On Memory, Older Americans Outsmart the British
Older people in the United States scored better than their counterparts in England on a memory and awareness test, possibly because of differences in levels of depression and education and the fact that American adults receive more aggressive treatment for heart disease, a new study suggests.
The test assessed immediate and delayed recall of 10 common nouns, such as tree, skin, river, table, baby and village. The participants, 13,575 people all older than 65, listened to the words being spoken and then were asked to repeat as many as possible immediately and again five minutes later. During the five-minute wait, the participants were asked other questions.
On a 24-point scale assessing cognitive function, the American seniors scored an average of 12.8 and the English seniors averaged 11.4. That difference represents about 10 years of aging, the researchers said. That means that, on average, 75-year-old U.S. residents had memories as good as 65-year-olds who lived in England.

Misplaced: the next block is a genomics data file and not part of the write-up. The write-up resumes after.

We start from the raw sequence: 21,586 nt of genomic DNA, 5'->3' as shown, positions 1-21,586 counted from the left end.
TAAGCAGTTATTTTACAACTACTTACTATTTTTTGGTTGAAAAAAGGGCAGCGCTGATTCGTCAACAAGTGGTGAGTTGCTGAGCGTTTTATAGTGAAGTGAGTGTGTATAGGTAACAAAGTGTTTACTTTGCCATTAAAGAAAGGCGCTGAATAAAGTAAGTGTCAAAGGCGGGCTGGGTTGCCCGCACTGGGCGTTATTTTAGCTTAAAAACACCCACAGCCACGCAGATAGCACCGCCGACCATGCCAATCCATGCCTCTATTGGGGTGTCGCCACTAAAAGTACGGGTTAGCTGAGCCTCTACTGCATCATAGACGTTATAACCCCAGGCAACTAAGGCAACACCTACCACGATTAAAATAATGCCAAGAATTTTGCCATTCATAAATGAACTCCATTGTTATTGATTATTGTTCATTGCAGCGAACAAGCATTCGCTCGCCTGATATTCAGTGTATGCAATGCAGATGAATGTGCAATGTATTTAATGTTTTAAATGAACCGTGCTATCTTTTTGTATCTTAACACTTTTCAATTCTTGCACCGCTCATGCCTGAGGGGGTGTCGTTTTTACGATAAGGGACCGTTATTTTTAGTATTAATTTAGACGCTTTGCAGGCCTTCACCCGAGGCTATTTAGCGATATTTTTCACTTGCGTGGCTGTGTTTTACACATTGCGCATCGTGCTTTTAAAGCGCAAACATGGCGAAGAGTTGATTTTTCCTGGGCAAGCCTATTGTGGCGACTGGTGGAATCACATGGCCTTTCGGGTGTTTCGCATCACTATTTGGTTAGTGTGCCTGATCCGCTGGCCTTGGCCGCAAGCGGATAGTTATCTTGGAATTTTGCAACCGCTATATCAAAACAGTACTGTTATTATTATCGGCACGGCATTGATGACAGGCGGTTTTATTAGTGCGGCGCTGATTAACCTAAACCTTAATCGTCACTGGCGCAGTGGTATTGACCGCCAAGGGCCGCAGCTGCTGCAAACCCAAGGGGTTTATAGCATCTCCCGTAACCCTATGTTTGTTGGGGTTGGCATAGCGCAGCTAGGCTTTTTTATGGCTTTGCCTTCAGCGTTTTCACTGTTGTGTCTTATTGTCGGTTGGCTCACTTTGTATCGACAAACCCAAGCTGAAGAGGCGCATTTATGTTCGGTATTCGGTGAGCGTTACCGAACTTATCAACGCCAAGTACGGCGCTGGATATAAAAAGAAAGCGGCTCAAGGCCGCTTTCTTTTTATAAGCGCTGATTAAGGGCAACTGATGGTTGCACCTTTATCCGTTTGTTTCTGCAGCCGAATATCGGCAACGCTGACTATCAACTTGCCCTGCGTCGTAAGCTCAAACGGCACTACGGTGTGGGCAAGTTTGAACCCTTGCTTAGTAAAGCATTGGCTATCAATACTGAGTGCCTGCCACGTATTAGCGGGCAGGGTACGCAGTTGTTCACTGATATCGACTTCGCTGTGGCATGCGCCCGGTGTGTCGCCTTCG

The findings appear online in the journal BMC Geriatrics.
"Higher levels of education and net worth in the U.S. probably accounted for some of the better cognitive performance," study leader Kenneth Langa of the University of Michigan said in a news release from the journal's publisher. "Furthermore, U.S. adults reported significantly lower levels of depressive symptoms than English adults."
He added that the "better cognitive performance of U.S. adults was actually quite surprising since U.S. adults had a higher prevalence of cardiovascular risk factors, which is generally associated with cognitive decline and poorer mental function."
More aggressive treatment of cardiovascular disease in the United States might help explain the Americans' higher average score, Langa suggested.